Gonzalo Naya grew up in Uruguay where he played senior football, and also started coaching the U18s at his club 3 years ago, before more recently coming to Australia to study an MBA. His plan was to take a break from football, but this only lasted about one month, as he started playing again for a little bit and then decided to focus on coaching. His first coaching role was with the U15s at Harbord Seasiders, and he now works at Manly United assisting the U14 AYLs, as well as working for an academy.
I thought it would be tough to stop playing after 30 years, but now I have found that I have a greater passion for coaching. Coaching and educating gives me more satisfaction because I can give more to others.
So what are the differences that Gonzalo has noticed between South American football and Australian football?
In South America we live football with passion. Its everyones first passion, because the quality of life is not the same there and football is an escape. Football can give people hope and something positive in their lives.
Is there something we can learn from this and apply in Australia?
I think it is very important to consider the environment you create with the team you are coaching, and ask them to consider why we play football. There are values we can teach as a coach such as working hard for your teammates, praising effort before talent, and encouraging a growth mindset. South Americans also have a proactive mentality when it comes to taking responsibility for dealing with setbacks rather than just giving up. Players need to develop more perseverance and resilience in Australia.
Luis Suarez is Gonzalos favourite player, and he tells a story from Suarezs career to illustrate his point.
Suarez was in the first team of Nacional as a teenager, and he was whistled by his own supporters. He then went to a small team Holland and worked hard, always with his mind on his dream. His wife had to move to Barcelona for family reasons, and he told her he would one day play there so they could be together.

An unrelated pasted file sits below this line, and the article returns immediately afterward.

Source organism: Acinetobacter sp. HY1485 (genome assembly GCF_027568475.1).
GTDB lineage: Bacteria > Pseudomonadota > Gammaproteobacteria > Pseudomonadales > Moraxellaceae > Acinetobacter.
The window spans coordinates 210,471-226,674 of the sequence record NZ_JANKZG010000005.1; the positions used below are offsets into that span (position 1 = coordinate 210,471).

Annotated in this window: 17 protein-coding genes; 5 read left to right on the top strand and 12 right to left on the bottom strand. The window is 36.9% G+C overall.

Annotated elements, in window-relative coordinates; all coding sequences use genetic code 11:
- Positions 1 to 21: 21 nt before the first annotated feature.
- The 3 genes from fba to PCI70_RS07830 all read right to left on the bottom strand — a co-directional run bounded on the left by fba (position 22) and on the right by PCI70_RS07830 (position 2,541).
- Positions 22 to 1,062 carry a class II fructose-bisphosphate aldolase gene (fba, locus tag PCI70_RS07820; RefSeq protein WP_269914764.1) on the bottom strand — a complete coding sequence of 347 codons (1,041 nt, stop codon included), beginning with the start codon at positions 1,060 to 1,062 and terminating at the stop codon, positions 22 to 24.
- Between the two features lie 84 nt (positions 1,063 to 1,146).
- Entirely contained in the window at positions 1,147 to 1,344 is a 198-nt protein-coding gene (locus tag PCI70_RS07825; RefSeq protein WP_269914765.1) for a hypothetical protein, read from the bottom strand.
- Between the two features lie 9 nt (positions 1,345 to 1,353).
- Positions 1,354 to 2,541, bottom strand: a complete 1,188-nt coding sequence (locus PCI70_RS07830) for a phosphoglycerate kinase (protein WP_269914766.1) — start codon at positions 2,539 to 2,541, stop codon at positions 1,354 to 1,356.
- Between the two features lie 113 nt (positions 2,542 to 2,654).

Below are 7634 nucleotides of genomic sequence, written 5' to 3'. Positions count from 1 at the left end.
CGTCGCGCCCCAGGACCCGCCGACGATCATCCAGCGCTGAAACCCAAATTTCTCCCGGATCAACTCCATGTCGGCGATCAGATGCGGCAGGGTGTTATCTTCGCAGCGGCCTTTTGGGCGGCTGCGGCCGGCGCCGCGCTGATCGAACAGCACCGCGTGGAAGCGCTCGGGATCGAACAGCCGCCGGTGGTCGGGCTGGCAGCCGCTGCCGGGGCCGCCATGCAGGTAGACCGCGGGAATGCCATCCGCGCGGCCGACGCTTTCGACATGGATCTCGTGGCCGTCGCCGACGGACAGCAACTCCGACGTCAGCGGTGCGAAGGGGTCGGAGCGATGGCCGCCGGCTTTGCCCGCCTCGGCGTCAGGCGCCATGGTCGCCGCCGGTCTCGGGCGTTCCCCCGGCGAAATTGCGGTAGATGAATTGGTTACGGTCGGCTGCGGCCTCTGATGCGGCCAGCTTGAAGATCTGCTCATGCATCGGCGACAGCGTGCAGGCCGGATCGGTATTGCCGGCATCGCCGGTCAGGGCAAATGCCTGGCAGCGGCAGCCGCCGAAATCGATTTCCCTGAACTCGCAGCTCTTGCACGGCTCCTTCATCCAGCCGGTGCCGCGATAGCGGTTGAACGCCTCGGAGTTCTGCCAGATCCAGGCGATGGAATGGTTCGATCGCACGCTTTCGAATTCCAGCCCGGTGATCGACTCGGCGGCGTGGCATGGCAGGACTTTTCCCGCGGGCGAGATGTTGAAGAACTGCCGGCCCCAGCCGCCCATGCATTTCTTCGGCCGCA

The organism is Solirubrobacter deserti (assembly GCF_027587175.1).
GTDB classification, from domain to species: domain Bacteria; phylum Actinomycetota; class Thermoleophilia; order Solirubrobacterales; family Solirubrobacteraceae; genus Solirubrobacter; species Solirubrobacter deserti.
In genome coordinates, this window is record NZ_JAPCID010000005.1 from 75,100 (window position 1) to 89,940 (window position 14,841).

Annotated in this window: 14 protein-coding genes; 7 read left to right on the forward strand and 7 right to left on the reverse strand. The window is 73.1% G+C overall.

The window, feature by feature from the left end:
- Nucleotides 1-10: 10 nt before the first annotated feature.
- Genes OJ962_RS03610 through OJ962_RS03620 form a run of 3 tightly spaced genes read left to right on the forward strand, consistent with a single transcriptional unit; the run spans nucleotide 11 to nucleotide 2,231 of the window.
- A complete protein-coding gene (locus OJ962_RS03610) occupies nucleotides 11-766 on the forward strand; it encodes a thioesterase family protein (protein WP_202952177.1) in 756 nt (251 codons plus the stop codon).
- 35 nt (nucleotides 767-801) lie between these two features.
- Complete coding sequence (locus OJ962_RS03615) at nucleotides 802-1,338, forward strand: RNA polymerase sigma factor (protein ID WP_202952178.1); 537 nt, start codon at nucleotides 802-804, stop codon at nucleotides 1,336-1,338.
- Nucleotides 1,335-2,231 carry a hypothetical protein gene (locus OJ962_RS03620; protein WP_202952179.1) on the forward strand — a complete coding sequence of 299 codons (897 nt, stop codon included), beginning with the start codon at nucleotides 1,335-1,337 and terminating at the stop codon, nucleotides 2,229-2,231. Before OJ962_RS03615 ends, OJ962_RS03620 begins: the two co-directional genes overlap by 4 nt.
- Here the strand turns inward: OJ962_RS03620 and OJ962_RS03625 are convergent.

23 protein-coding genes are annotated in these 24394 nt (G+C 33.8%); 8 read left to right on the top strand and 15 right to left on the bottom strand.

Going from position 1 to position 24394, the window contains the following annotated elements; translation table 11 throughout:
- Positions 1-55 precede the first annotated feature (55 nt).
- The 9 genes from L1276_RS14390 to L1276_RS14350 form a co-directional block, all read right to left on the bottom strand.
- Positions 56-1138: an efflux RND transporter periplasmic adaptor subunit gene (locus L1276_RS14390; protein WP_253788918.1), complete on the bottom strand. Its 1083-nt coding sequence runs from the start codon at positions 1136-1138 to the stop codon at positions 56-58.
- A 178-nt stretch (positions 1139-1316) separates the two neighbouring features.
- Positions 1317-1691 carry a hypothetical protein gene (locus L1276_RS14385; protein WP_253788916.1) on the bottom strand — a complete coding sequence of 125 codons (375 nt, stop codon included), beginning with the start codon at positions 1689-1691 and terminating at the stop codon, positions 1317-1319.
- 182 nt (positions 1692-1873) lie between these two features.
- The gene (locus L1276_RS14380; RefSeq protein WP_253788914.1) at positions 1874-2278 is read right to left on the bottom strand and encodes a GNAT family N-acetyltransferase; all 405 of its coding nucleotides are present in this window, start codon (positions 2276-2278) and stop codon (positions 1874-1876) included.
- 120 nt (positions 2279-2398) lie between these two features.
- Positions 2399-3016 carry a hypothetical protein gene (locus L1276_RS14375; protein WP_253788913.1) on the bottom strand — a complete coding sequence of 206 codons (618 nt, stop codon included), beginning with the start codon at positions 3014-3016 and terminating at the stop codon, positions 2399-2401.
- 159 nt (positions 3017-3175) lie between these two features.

And what about coaches developing themselves as well?
I think coaching should be supported by the best knowledge. I think we as youth development coaches have a big responsibility to be pillars for kids, and so we have to be highly prepared. Football it is my passion and I am committed to becoming the best coach I can be, which is why I am taking all the courses I possibly can, including doing the C-Licence soon, as well as looking to acquire as much knowledge as possible through reading books, watching games and informal football discussions.
Gonzalos dream is to go back to Uruguay one day to become a professional senior coach there.
I want to start as a youth coach and gain enough experience there first, but eventually I want to be a senior coach because its the highest level and I want the highest level of challenge. In the future I hope to work with a high level senior team in Australia at some point, starting as an assistant coach and eventually becoming a head coach. Then I want to give back to my country because I am patriotic and my passion was born there to be honest, I would prefer to coach my team (Penarol) than Barcelona. Most people get their role models or idols from football, so if the first team can be a good example in terms of behaviour, values and attitude, then it will have a positive influence on society because people will follow their example.
MWFA is looking forward to seeing Gonzalo develop as a coach and hopefully achieving his dream one day.
Look out for more articles on other MWFA Future Coaches in the coming weeks.